Black entrepreneurs are the hottest thing in the black community. From techpreneurs, to beauty and hair industry moguls, to media bosses, being ones own boss has never been more attainable than the present day. According to the U.S. Census’s most recent survey of business owners, there are currently 2.5 million businesses owned by blacks in America.
One region of the country that’s been a growing hub for black entrepreneurship is the South. According to a report by Blacktech Week that came out last year, the top 3 cities for black entrepreneurs are Memphis, Montgomery Alabama, and Atlanta, all located in the South. In fact, Georgia, Louisiana, and Alabama each ave 2 metropolitan areas in the top ten areas with higher percentage of black businesses in relation to the total businesses.
So, why are the Southeastern cities becoming major hub for black entrepreneurs?
1. Higher concentration of blacks in the South– According to the 2010 United States Census Bureau, in 2010, 55% of the black population lived in the South. That number stayed the same in 2016. With this level of concentration, it is only natural that the South also breeds more black businesses.
Of course, the South has a long history of black owned businesses that lead back to the the days of slavery. Blacks that gained their own freedom, and some that were still enslaved, operated their own businesses. Some even bought their freedom with money they earned through their businesses!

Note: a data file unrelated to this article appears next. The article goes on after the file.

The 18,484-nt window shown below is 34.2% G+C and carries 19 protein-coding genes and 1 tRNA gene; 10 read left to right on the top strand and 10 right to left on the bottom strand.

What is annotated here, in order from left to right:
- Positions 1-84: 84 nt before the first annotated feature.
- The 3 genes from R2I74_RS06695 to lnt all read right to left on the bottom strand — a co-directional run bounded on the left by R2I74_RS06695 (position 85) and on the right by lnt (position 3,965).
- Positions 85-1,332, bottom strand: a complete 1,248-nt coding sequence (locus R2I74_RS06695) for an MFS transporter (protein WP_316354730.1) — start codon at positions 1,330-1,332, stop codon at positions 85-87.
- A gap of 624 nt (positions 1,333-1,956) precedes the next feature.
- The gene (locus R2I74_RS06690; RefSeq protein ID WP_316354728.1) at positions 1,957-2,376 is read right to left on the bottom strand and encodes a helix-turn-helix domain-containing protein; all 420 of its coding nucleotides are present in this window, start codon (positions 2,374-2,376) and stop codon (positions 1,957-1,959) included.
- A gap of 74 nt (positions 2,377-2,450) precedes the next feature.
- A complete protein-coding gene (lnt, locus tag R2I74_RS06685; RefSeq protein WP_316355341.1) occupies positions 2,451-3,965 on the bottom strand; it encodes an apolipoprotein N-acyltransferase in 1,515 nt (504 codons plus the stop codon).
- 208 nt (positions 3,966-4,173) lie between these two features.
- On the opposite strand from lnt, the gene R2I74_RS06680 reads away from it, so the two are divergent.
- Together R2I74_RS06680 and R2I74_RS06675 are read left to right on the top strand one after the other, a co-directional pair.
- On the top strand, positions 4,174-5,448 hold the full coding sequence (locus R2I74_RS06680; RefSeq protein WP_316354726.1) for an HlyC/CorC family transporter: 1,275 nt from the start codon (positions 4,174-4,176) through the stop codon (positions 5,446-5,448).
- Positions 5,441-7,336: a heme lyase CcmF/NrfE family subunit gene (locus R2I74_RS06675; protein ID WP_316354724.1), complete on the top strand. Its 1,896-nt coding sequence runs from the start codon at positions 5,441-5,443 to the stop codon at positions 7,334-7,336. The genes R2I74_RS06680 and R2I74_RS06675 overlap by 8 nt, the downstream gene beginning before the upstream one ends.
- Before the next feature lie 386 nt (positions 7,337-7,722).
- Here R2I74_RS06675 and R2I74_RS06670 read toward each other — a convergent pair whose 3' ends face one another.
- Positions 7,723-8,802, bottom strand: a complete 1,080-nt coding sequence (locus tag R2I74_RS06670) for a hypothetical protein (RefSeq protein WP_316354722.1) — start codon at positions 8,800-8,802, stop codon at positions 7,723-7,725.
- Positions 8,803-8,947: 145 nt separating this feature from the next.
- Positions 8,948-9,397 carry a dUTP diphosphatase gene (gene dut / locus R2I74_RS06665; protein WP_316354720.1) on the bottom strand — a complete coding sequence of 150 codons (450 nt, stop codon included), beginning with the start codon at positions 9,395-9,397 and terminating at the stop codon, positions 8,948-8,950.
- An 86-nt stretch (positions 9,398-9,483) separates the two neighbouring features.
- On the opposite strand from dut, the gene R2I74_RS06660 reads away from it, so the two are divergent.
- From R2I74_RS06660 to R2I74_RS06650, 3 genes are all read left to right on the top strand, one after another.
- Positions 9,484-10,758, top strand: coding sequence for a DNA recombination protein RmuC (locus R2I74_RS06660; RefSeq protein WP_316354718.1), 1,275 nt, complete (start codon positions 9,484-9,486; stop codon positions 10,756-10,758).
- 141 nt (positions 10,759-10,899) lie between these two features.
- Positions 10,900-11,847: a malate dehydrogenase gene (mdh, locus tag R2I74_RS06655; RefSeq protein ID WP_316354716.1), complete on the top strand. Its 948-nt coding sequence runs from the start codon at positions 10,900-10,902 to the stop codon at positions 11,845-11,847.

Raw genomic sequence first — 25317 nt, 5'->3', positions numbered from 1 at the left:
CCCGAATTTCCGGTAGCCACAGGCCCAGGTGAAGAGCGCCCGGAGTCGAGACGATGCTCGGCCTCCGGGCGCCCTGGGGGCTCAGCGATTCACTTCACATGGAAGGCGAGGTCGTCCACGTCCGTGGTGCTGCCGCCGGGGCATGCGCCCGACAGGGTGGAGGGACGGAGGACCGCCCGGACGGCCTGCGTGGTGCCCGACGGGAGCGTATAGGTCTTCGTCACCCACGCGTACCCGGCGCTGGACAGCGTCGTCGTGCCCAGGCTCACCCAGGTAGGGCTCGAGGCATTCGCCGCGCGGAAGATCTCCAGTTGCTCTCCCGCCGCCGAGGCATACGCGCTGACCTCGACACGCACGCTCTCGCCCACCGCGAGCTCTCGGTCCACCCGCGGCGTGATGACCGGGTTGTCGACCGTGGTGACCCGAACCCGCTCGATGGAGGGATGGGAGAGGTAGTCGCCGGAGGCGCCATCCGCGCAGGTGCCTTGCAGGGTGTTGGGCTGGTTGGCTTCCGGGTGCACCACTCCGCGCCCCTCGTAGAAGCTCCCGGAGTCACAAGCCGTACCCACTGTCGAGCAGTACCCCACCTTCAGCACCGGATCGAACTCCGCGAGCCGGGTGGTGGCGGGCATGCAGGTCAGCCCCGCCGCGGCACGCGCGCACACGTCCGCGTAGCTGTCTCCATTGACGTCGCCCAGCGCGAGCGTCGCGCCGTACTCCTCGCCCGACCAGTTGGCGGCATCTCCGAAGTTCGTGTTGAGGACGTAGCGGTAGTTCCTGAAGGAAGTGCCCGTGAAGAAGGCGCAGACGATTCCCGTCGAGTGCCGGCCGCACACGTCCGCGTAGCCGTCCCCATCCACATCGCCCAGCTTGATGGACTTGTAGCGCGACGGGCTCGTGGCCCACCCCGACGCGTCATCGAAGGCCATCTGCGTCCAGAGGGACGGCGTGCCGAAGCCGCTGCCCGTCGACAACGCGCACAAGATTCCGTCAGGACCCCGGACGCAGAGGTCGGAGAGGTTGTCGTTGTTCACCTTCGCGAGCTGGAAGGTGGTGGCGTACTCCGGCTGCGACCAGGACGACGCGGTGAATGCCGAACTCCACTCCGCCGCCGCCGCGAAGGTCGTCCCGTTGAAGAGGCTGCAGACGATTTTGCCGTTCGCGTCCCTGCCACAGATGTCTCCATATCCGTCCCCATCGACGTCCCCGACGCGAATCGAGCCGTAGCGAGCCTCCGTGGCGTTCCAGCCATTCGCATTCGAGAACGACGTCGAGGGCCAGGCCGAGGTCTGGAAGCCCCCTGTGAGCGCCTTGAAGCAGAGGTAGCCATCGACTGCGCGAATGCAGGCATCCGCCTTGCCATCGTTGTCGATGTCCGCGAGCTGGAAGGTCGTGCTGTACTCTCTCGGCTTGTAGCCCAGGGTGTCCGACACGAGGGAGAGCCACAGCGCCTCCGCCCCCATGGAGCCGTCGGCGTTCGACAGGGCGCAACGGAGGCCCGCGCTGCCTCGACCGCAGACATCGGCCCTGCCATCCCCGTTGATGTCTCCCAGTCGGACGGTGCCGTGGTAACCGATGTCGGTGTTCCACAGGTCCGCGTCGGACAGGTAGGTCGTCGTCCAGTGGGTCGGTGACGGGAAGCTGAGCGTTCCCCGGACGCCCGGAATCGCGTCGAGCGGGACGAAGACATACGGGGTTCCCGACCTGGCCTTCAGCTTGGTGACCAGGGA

That tradition of self empowerment through black ownership still remains in the South and the rest of the country.
2. Lower cost of living– As living expenses skyrocket in large metropolitan areas in the West and East, the South has become a much more attractive place to move to and establish a business. According to USA Today’s article on this subject, “After nearly 100 years, Great Migration begins reversal”, from 2005-2010, the South has gained an average of 66,000 blacks each year. Although the Northeast has the largest loss, blacks are also migrating from the Midwest and West.
With this migration, the South is attracting more than retirees. It’s also attracting college graduates and would-be business owners. Black start-ups are especially seeing a huge advantage to starting out in lower cost cities like Memphis and Atlanta. Whatever they’re able to raise goes much further in these cities than other startup hubs like Silicon Valley.
3. Good economic standing AND good work/life balance– Although Atlanta has long been considered a great place for business (it is home to a number of Fortune 500 companies), it is not the only city in the South with low unemployment rates and a strong economy. Memphis, Savannah, and Durham also share that quality.
Another quality a lot of these Southern cities share is a rich culture and a good work/life balance. Ekundayo Bandele moved to Memphis from Brooklyn back in 1994. What he found was a “thriving black intellectual and cultural community.” More blacks have expressed similar experiences that attest to a good balance of business and pleasure.
The combination of the above three points have made the South a golden place for black entrepreneurship. And all signs point to this gold rush being a long and prosperous one for the black community.